The economic reality test may not be used in "professional people" cases. In the case of Hall v. Lorimer [1994] 1 WLR 209 --- the taxpayer was a vision mixer working for 20 or more production companies on single day assignments, in which the judge said: "In cases of this sort there is no single path to a correct decision. An approach which suits the facts and arguments of one case may be unhelpful in another. I agree with the views expressed by Mummery J. in the present case [1992] 1 W.L.R. 939, 944: 'In order to decide whether a person carries on business on his own account it is necessary to consider many different aspects of that person's work activity. This is not a mechanical exercise of running through items on a check list to see whether they are present in, or absent from, a given situation. The object of the exercise is to paint a picture from the accumulation of detail. The overall effect can only be appreciated by standing back from the detailed picture which has been painted, by viewing it from a distance and by making an informed, considered, qualitative appreciation of the whole. It is a matter of evaluation of the overall effect of the detail, which is not necessarily the same as the sum total of the individual details. Not all details are of equal weight or importance in any given situation. The detail may also vary in importance from one situation to another. The process involves painting a picture in each individual case. As Vinelott J. said in Walls v. Sinnett (1986) 60 T.C. 150, 164: 'It is, in my judgment, quite impossible in a field where a very large number of factors have to be weighed to gain any real assistance by looking at the facts of another case and comparing them one by one to see what facts are common, what are different and what particular weight is given by another tribunal to the common facts. The facts as a whole must be looked at, and what may be compelling in one case in the light of all the facts may not be compelling in context of another case...  Again the question whether the individual is in business on his own account, though often helpful, may be of little assistance in the case of one carrying on a profession or vocation.  A self-employed author working from home or an actor or a singer may earn his living without any of the normal trappings of a business.  For my part I would suggest there is much to be said in these cases for bearing in mind the traditional contrast between a servant and an independent contractor.  The extent to which the individual is dependent on or independent of a particular pay master for the financial exploitation of his talents may well be significant."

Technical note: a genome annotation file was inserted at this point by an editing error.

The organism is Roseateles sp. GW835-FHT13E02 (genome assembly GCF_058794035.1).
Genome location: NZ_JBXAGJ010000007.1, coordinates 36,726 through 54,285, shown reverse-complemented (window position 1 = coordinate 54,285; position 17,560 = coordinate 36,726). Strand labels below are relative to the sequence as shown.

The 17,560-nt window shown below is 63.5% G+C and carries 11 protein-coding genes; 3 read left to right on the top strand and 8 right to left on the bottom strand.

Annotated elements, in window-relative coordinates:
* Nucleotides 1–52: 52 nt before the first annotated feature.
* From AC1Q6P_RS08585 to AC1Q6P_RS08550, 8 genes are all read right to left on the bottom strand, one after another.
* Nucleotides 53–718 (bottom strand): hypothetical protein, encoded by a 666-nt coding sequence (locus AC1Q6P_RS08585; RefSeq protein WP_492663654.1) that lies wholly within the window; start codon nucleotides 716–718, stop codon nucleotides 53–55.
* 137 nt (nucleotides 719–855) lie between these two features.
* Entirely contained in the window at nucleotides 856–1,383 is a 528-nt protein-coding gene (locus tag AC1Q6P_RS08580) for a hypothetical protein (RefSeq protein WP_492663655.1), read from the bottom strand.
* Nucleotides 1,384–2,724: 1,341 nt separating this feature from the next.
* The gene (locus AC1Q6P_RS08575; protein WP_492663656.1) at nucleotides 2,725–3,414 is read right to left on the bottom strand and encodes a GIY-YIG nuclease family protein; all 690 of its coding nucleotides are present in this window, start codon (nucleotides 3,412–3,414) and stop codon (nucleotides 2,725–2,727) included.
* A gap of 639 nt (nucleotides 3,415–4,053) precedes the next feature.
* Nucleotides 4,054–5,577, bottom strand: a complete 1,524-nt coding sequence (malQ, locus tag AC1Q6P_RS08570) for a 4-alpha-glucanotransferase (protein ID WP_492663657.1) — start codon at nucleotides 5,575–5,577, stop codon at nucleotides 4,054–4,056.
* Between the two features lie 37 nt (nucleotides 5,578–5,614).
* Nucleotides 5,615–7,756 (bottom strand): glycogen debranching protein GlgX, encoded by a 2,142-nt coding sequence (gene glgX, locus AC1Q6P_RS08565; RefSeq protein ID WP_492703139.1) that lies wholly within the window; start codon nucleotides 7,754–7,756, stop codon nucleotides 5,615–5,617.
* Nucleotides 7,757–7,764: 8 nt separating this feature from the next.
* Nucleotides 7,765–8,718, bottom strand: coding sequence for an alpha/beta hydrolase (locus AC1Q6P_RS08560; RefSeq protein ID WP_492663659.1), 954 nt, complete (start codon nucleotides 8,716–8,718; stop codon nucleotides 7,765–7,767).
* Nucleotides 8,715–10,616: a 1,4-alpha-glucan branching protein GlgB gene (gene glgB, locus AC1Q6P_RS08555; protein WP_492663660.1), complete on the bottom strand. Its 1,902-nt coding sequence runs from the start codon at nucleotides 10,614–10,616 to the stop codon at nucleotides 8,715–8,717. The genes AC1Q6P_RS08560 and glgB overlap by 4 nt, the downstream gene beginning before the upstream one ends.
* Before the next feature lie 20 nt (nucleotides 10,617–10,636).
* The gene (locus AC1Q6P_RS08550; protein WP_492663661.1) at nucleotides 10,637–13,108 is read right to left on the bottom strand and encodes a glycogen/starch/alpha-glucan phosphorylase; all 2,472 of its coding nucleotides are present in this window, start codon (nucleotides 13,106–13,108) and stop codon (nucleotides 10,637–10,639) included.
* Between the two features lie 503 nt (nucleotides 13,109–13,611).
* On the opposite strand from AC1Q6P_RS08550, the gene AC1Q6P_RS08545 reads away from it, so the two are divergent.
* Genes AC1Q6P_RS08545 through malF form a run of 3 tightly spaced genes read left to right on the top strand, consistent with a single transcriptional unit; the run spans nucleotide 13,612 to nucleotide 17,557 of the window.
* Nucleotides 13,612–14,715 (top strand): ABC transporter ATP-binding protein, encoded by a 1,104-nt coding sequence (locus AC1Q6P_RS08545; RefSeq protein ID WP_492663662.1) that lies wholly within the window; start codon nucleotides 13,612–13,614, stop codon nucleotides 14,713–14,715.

Whether or not a person running a business on his own is largely a largely question of facts. From time to time, the courts and tribunals suggest a number of tests --- yet no one is conclusive. The choice of tests depends on the nature of that particular trade, profession or industry as well as on the facts of that particular case. In general there are three common tests: control test, integration test and economic reality test. 

Control test  

It is the traditional common-law test for an employment relationship. And it is still the most important test. 

This test was first laid down by the judge in the court case R v. Walker who said: "It seems to me that the difference between the relations of master and servant and of principal and agent is this: A principal has the right to direct what the agent has to do; but a master has not only that right, but also the right to say how it is to be done." 

Subsequently, in the case of Yewens v. Noakes, the judge said: "A servant is a person subject to the command of his master as to the manner in which he shall do his work". The control test is to consider whether the "servant" is answerable to a "master" for "what he does, how he does and when he does".           

Control by the employer may include:

·    working hours,

·    approval for leave,

·    training,

·    how to report duty,

·    duties or responsibilities, or

·    where, when and how the work is to be done.

Some judges commented that the test might be too simple in the context of modern world. Now, it is no longer a conclusive test for all cases. For example, in the case of Morren v. Swinton and Pendlebury Borough Council (1965) 2 All ER 349 at 351, the judge pointed out that when dealing with a man of some special skill and experience, the employer might not be necessary to tell the employee how to do the work; therefore the absence of control and direction in such cases might be of little use as a test.    

There may be situations where one is hired to do work which is under the strict control of the client but, nevertheless, the contract is not a contract of service. An example is Queensland Stations Pty. Ltd. v. Federal Commissioner of Taxation, the "drover" case, where the judge said: "In considering the facts it is a mistake to treat as decisive a reservation of control over the manner in which the droving is performed and the cattle are handled.  For instance, in the present case the circumstance that the drover agrees to obey and carry out all lawful instructions cannot outweigh the countervailing considerations which are found in the employment by him of servants of his own, the provision of horses, equipment, plant, rations, and a remuneration at a rate per head delivered."